For more information see the Official Website at http://www.nic.nyc/  and http://www.nic.nyc/trademarks/.  

For folks outside of NYC, a new generic top-level domain may be launching in your area too.

 BY: Vanessa Kaster, Esq., LL.M.

For personalized legal services you are welcome to contact me at vk@kasterlegal.com

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cathyweeks
Jun-10-2014 11:45am

One can love chicken & Bob Marley tunes (ONE LOVE trademark dispute settles)

Blog post submitted by: Vanessa Kaster, Esq., LL.M.

 http://iplegalfreebies.wordpress.com/

The ONE LOVE trademark dispute between Bob Marley’s estate and Raising Cane’s chicken finger restaurant raises some interesting trademark and copyright issues. According to Louisiana newspapers, the trademark dispute recently settled on undisclosed terms; however, the issue at the heart of the dispute is interesting.

 THE ISSUE: Trademarking someone else’s song title for restaurant services.

 THE STORY: In 2005, Raising Cane’s chicken finger restaurant obtained a USPTO registered trademark for ONE LOVE to be used to sell “restaurant services” (Reg. No. 3033511).  This same phrase ONE LOVE is part of the title and refrain to the famous Bob Marley tune, “One Love/People Get Ready,” recorded with his band The Wailers.  In 2007, Marley’s estate (represented by Fifty-Six Hope Road Music) applied for a USPTO trademark registration for ONE LOVE for “hotel, bar, and restaurant services” but was refused trademark registration because of the pre-existing ONE LOVE trademark registered to Raising Cane’s for similar services.  (A likelihood-of-confusion refusal).  The dispute escalated, the courts became involved and evidently the parties recently settled on undisclosed terms.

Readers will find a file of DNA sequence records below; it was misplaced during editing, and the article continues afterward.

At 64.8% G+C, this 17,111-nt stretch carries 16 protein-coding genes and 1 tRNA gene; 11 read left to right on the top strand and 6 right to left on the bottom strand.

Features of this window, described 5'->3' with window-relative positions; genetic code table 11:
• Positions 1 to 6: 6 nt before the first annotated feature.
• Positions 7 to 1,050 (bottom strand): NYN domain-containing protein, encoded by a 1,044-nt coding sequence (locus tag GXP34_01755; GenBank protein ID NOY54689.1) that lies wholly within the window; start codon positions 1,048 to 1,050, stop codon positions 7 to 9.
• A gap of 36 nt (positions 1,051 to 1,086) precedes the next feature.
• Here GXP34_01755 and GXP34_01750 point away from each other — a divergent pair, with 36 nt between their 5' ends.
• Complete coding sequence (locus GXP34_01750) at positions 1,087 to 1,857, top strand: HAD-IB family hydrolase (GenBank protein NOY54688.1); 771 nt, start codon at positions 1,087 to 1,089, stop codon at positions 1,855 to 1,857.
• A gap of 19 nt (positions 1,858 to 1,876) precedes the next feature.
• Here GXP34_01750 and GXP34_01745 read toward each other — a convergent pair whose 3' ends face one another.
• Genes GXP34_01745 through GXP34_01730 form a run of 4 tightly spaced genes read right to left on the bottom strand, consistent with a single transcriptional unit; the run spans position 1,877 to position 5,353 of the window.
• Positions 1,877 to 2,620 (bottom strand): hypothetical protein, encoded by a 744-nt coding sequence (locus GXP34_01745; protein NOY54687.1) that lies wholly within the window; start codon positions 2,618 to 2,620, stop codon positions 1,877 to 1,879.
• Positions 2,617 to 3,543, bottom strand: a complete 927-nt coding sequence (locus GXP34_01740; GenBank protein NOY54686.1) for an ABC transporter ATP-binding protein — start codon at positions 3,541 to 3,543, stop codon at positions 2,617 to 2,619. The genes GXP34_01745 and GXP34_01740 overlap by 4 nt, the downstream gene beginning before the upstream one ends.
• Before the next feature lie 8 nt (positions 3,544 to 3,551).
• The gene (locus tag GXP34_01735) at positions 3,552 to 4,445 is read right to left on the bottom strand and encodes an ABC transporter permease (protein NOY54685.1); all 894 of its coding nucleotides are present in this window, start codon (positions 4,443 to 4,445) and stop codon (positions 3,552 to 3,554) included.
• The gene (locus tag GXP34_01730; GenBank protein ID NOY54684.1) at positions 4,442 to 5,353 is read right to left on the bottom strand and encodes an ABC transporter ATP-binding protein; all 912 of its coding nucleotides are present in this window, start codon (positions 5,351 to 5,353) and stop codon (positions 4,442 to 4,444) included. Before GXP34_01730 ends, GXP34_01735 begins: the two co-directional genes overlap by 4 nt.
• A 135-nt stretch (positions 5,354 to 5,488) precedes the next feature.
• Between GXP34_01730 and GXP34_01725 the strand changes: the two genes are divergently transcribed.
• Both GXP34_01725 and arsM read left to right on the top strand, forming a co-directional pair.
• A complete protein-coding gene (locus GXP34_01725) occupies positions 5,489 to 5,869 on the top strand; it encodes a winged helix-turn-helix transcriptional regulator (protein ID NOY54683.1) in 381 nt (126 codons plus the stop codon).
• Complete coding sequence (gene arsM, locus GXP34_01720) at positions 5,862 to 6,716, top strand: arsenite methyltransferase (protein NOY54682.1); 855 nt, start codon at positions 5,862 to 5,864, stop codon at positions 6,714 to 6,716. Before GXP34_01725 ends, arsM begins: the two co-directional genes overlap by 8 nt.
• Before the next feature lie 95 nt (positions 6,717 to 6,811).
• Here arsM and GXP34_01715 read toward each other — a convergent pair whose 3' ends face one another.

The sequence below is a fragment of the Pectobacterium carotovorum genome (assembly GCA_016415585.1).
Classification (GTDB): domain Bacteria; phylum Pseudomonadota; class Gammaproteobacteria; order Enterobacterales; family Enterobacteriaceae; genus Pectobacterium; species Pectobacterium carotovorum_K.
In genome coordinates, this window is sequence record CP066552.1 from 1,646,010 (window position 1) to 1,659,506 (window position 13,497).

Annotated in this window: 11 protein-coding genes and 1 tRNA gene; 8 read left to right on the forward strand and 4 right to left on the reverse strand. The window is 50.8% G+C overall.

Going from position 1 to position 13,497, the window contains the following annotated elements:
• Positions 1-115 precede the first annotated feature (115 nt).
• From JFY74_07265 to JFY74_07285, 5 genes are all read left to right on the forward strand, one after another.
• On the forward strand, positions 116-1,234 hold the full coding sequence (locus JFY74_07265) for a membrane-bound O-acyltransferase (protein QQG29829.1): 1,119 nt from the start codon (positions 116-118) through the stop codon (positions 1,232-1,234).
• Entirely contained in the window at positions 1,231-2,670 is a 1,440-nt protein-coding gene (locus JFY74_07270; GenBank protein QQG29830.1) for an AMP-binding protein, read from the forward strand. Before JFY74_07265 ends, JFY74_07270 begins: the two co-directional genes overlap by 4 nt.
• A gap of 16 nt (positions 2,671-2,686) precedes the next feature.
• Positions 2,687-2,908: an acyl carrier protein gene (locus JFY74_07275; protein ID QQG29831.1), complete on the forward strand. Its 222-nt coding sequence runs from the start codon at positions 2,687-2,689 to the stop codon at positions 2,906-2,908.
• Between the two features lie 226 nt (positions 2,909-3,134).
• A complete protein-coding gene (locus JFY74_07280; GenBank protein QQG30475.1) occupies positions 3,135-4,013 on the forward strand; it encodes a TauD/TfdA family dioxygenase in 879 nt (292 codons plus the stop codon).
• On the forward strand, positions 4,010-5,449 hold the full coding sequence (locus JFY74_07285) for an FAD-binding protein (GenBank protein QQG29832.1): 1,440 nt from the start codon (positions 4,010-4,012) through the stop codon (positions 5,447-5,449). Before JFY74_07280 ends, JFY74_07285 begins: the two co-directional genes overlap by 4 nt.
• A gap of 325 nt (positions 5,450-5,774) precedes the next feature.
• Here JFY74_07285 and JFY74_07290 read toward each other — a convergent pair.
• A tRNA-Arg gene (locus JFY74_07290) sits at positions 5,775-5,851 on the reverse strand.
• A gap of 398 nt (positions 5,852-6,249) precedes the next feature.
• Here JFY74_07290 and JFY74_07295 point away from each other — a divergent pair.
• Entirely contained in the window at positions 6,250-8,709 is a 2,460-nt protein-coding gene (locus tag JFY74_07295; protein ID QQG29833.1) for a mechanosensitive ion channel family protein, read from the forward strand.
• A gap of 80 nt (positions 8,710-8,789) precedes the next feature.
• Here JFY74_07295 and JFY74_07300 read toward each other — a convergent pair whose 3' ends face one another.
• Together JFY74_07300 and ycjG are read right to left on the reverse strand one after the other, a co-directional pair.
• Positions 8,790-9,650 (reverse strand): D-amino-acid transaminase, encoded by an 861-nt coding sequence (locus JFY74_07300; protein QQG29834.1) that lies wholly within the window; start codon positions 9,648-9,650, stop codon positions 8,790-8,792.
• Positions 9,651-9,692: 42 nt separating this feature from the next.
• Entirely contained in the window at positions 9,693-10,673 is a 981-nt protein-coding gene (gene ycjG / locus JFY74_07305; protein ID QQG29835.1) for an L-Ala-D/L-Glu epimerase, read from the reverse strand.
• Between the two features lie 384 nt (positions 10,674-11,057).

THE SCOOP: As demonstrated by this series of events, the title of a song will not necessarily block or cancel a USPTO trademark application or registration.  Songs and original music are protected by copyright laws; however, copyright protection does not extend to short phrases and titles.  The USPTO trademark registration system is available for protecting short phrases.  Timing of a USPTO application is also a determinative factor.  For example, if Bob Marley’s estate had applied for a ONE LOVE trademark to be used with restaurant and related services BEFORE Raising Cane’s applied for it, then the outcome would likely be reversed and Marley’s estate would have blocked Raising Cane’s trademark application.